Harrods: There is only one pension-fund sale
Sunday 29 November 2009
Harrods, the upmarket London retailer owned by Mohamed al-Fayed, is mulling the sale of its £200 million pension fund in a buy-out deal.
Harrods is thought to be seeking to offload its pension obligations to more than 1,000 staff by selling the scheme to a specialist insurer. A so-called buy-in deal, where certain liabilities are insured rather than sold, is also being discussed.
The company recently brought forward the review of its pension fund to consider future funding options.
A spokesman for Harrods said: “Harrods is carrying out a statutory valuation of the fund, which is normal practice every three years. However, we are bringing this forward a little to make sure the company and the pension fund is protected. We are looking at a range of options for the fund.”
Harrods is believed to be in discussions with a number of firms to take over the running of the pension fund, including Edmund Truell’s Pension Corporation. A spokesman for Pension Corporation declined to comment.
The pension fund was nearly £20m in deficit at the end of January this year, according to accounts filed at Companies House in the summer, however, the shortfall is likely to have reduced as equity markets rallied from March.
In 2006, Harrods axed its final-salary pension scheme to new entrants, instead offering staff access to a less generous money-purchase scheme. At the time, the pension fund carried a deficit of around £106m, with the company saying the open scheme “presented an unacceptable future risk for its employees and the group”.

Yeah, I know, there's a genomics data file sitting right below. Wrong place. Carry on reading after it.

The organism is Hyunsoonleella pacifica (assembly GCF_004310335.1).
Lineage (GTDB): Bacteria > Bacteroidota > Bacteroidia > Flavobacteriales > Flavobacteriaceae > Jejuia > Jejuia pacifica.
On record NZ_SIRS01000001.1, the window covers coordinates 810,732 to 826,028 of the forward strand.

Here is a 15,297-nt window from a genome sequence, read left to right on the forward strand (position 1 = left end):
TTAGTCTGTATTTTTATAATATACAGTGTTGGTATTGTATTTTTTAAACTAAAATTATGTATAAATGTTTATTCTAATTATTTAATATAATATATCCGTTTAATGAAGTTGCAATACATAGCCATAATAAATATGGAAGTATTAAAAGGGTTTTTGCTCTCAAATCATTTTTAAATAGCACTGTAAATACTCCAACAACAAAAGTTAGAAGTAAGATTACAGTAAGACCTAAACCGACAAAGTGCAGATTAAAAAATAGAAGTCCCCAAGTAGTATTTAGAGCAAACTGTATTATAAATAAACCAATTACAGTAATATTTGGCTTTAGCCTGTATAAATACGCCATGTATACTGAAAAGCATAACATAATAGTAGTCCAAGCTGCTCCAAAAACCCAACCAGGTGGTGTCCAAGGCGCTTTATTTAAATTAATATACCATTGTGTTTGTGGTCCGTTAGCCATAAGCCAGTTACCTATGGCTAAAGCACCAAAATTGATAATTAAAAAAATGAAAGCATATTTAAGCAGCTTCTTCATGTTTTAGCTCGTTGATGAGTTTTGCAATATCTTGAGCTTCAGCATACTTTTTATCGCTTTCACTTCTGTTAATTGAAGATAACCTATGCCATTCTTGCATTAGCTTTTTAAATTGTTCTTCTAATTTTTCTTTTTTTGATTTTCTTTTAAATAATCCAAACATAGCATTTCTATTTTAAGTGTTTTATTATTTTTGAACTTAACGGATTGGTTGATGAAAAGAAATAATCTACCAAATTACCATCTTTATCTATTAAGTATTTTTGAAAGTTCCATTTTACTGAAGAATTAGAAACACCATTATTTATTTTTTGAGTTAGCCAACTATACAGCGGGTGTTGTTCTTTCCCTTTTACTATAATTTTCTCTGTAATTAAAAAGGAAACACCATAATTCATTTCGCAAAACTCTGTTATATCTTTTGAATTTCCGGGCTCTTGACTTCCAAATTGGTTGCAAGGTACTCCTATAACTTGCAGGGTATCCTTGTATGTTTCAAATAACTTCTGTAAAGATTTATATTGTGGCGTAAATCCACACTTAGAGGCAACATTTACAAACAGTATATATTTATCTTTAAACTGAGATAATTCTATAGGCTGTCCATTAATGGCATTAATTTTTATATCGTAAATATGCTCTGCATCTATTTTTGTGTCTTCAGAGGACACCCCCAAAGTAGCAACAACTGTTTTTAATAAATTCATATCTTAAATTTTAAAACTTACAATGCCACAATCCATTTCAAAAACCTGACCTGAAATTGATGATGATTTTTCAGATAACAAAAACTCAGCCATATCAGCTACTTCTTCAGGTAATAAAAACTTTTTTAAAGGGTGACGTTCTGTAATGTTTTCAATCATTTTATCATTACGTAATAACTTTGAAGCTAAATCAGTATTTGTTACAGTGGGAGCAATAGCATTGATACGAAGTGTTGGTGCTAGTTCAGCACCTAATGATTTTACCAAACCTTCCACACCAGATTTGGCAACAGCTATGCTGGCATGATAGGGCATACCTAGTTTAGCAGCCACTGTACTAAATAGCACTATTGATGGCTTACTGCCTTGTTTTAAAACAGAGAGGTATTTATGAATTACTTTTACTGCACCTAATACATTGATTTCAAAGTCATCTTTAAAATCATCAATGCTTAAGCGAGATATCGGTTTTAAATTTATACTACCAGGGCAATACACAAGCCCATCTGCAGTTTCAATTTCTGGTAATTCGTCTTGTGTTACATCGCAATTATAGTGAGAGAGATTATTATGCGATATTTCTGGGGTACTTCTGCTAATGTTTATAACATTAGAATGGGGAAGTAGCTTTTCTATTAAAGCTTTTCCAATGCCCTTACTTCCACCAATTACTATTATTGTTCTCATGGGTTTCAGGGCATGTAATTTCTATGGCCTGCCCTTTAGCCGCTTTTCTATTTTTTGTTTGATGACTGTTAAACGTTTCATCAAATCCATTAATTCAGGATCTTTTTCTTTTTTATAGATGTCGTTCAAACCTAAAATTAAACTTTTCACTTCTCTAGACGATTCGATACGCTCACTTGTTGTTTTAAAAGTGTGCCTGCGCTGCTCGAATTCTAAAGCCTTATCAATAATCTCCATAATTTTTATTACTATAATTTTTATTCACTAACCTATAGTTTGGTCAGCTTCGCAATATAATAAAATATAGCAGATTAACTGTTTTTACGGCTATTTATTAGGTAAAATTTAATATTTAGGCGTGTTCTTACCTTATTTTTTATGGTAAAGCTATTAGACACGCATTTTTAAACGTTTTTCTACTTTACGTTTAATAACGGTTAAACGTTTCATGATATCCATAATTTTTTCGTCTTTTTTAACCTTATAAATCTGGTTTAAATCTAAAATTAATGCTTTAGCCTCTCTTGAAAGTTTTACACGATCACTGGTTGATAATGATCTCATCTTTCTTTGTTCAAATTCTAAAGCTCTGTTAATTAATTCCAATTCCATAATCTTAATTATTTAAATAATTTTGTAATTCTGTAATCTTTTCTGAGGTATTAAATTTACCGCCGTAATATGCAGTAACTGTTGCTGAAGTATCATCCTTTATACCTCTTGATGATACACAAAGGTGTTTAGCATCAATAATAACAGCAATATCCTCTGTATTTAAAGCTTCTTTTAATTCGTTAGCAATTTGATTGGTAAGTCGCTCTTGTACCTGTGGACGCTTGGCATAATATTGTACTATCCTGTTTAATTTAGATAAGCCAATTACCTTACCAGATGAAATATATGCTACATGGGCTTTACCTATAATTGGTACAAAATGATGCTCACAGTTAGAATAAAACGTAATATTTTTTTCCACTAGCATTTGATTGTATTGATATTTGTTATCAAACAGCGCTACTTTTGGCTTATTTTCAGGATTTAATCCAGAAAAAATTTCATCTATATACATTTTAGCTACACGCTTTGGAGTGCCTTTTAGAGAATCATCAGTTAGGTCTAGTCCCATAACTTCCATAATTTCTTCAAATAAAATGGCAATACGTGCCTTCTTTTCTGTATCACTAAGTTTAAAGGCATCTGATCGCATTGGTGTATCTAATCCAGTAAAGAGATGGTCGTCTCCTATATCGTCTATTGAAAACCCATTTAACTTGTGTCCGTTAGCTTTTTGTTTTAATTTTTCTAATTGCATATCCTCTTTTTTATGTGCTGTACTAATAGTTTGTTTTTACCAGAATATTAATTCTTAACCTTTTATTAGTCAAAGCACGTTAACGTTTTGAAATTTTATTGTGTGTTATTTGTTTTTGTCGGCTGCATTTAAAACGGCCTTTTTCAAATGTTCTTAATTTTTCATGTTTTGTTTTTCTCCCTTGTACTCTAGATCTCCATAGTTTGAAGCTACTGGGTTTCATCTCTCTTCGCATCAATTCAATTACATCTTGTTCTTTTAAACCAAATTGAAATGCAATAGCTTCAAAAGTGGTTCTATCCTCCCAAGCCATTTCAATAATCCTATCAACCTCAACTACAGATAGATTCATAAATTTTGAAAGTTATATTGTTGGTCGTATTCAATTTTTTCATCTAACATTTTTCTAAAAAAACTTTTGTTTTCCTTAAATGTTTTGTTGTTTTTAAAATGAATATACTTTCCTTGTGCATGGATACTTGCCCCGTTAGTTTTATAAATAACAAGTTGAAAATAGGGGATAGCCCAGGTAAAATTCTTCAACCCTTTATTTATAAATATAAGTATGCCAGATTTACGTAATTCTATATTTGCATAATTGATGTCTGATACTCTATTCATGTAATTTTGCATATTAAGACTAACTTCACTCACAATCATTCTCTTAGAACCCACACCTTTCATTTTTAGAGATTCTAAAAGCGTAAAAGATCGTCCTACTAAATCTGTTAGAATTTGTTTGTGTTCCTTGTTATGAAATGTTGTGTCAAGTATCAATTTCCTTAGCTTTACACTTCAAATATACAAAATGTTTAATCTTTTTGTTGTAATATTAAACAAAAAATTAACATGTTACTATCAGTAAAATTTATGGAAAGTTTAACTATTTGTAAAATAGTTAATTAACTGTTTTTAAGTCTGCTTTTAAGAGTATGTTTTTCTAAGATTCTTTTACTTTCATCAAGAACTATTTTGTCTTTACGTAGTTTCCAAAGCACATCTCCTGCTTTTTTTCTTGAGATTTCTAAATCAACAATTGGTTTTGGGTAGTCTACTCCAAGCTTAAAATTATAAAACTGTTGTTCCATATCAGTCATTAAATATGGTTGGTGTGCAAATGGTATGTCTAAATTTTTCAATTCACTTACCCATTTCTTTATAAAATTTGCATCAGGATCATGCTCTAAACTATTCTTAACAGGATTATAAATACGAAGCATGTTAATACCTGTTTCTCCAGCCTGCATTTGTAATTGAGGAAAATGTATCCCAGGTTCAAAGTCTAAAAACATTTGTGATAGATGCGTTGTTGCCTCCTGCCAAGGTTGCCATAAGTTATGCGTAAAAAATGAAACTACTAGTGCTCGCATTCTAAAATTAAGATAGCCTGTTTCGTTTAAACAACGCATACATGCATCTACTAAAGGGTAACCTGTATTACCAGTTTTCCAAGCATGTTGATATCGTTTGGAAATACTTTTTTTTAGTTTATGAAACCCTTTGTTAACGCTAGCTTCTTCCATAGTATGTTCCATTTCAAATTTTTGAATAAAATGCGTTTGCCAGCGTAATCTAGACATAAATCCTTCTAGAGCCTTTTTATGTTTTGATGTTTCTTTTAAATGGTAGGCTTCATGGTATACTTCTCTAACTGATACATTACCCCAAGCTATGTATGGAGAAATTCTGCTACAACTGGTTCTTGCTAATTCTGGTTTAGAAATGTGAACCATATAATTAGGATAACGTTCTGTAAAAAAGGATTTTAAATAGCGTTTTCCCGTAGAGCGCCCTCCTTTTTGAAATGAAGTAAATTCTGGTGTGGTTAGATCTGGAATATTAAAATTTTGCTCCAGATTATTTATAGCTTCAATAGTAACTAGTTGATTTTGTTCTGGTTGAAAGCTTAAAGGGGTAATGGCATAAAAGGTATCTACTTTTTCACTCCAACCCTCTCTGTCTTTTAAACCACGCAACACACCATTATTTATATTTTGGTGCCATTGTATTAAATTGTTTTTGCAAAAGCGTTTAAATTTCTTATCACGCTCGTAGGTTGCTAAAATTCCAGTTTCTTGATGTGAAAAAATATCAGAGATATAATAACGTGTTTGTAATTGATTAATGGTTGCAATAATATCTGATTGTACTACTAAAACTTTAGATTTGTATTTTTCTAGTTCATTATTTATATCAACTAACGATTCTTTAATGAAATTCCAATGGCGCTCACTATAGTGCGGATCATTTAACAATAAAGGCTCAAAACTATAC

But in April 2006, Harrods committed to plug the shortfall by injecting £90m into the fund by 2016.
Should Harrods strike a deal on its pension fund it would signal the re-emergence of the pension buyout market, which has been largely closed during the past 12 months.
But recently the market has showed signs of life when Lucida, the private equity-backed insurer led by former Prudential chief executive Jonathan Bloomer, agreed a deal to insure £500m of pension liabilities held by the trustees of the Merchant Navy Officers Pension Fund.
- 1 What happens to your body when you give up sugar?
- 2 Licence fee: What is the BBC charge – and how will the changes affect you?
- 3 This is what the photographer has to say about the picture of a weasel riding a woodpecker
- 4 Delhi bus rapist blames dead victim for attack because 'girls are responsible for rape'
- 5 Have sex with your iPad thanks to the new sex toy no-one asked for
Bill Clinton portrait features Monica Lewinsky reference, artist admits
Japanese island overrun with cats after population explodes
Delhi bus rapist blames dead victim for attack because 'girls are responsible for rape'
Pornhub turns masturbation into energy in bid to save the planet
The 'sex selfie stick' lets you FaceTime the inside of a vagina
New theory could prove how life began and disprove God
'Jihadi John': CAGE representative storms off Sky News accusing Kay Burley of Islamophobia
This is what it's like to be dead, according to a guy who died for a bit
Durham Free School: 'Creationism taught at' free school facing closure
Ukip would cut billions from Scottish budget to fund English tax cuts
Nearly 100,000 of Britain's poorest children go hungry after parents' benefits are cut
iJobs Money & Business
£15000 - £18000 per annum: Recruitment Genius: This is a great opportunity for...
£50000 - £60000 per annum + Excellent Salary: Austen Lloyd: An outstanding new...
£20000 - £21000 per annum + uncapped commission: SThree: As a graduate you are...
£25000 - £30000 per annum + benefits: Ashdown Group: A global leader operating...